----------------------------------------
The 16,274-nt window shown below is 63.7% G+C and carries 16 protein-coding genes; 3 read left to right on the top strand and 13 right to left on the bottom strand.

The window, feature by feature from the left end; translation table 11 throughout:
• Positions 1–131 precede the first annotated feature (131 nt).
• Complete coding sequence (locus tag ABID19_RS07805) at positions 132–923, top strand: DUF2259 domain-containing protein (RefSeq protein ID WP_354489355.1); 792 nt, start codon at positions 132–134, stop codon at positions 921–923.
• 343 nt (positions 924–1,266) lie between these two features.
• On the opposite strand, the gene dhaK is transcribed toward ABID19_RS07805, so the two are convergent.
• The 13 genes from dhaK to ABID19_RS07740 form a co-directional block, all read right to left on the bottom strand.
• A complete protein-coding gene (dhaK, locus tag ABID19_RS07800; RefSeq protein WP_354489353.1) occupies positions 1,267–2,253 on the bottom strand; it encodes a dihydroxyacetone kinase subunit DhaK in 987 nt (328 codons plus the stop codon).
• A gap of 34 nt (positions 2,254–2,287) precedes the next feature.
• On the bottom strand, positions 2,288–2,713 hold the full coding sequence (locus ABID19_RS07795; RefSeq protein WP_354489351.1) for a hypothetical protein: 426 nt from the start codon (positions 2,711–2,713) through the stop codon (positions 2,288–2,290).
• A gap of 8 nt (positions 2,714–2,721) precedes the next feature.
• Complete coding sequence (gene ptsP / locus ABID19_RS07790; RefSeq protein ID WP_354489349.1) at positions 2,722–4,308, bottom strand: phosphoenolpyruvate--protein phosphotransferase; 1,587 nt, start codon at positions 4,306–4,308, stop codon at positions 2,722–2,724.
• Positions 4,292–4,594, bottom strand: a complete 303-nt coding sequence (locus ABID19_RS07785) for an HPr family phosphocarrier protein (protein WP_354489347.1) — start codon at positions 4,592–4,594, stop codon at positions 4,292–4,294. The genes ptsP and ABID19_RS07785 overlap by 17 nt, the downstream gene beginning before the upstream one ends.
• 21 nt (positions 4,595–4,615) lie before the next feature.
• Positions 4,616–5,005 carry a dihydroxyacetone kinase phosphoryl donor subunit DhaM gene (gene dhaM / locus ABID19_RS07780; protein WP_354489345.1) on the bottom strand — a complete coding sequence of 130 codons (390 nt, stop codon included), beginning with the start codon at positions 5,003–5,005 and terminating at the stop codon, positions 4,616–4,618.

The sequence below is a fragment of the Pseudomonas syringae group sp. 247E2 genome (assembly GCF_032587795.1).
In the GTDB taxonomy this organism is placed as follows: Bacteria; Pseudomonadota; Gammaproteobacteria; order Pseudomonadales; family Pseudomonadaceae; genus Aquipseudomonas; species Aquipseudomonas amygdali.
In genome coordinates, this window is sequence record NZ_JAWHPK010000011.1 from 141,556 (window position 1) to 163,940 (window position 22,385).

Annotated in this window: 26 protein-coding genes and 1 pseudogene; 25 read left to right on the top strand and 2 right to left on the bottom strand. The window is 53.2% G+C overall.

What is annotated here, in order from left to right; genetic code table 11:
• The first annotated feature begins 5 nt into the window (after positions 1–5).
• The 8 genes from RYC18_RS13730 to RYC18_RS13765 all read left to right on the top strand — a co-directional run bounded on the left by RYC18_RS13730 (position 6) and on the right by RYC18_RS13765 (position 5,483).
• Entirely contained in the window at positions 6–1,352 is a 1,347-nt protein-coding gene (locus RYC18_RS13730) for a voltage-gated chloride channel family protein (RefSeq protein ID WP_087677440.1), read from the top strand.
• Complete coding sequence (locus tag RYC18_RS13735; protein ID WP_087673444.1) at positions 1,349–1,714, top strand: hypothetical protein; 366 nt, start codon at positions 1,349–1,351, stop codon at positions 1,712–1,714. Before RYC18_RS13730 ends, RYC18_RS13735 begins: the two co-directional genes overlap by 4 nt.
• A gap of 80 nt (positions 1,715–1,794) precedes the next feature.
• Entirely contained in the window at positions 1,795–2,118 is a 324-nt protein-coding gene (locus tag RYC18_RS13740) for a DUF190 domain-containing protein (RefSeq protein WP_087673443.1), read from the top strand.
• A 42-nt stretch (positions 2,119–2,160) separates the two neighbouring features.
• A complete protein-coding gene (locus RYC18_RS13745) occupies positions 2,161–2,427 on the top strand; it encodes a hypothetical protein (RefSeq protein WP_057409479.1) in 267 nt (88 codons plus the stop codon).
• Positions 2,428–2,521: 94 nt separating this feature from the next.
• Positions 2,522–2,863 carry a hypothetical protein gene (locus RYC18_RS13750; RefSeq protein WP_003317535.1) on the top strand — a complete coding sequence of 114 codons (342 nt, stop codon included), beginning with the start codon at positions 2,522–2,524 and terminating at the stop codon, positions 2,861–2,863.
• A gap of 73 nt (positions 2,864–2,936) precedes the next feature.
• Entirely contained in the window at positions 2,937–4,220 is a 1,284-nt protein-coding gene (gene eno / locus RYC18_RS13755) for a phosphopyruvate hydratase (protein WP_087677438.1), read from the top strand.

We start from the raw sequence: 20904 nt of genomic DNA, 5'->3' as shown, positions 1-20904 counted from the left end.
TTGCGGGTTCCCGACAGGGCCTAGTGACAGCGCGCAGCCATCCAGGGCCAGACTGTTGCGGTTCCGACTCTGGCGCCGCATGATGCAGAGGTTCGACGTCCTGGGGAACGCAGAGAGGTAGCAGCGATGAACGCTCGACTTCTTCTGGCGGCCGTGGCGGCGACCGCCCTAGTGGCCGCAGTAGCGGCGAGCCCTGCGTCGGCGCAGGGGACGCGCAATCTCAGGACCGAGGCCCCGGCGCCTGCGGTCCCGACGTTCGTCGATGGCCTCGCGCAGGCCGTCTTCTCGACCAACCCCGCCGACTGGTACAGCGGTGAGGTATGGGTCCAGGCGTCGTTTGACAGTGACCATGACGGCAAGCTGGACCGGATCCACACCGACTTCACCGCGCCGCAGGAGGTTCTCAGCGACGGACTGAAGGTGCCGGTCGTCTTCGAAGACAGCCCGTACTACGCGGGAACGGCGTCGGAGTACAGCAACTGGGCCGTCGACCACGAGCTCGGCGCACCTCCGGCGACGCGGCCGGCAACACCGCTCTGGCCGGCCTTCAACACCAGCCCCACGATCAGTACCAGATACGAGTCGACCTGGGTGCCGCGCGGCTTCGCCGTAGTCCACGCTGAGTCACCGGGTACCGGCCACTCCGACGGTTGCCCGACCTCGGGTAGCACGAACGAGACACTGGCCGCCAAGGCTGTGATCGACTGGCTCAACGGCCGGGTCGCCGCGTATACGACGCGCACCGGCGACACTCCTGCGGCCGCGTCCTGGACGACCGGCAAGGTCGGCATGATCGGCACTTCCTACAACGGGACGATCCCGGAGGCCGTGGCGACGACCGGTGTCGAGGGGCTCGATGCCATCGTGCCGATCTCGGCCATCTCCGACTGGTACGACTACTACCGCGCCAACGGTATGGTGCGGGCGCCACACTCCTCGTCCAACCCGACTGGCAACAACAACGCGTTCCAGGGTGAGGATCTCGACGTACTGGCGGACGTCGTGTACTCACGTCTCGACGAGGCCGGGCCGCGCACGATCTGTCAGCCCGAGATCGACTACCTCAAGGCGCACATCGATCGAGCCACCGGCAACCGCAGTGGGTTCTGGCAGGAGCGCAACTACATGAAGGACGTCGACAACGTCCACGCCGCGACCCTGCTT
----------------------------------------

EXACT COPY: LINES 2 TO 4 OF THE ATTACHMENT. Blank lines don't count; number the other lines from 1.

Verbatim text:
The window, feature by feature from the left end; translation table 11 throughout:
• Positions 1–131 precede the first annotated feature (131 nt).
• Complete coding sequence (locus tag ABID19_RS07805) at positions 132–923, top strand: DUF2259 domain-containing protein (RefSeq protein ID WP_354489355.1); 792 nt, start codon at positions 132–134, stop codon at positions 921–923.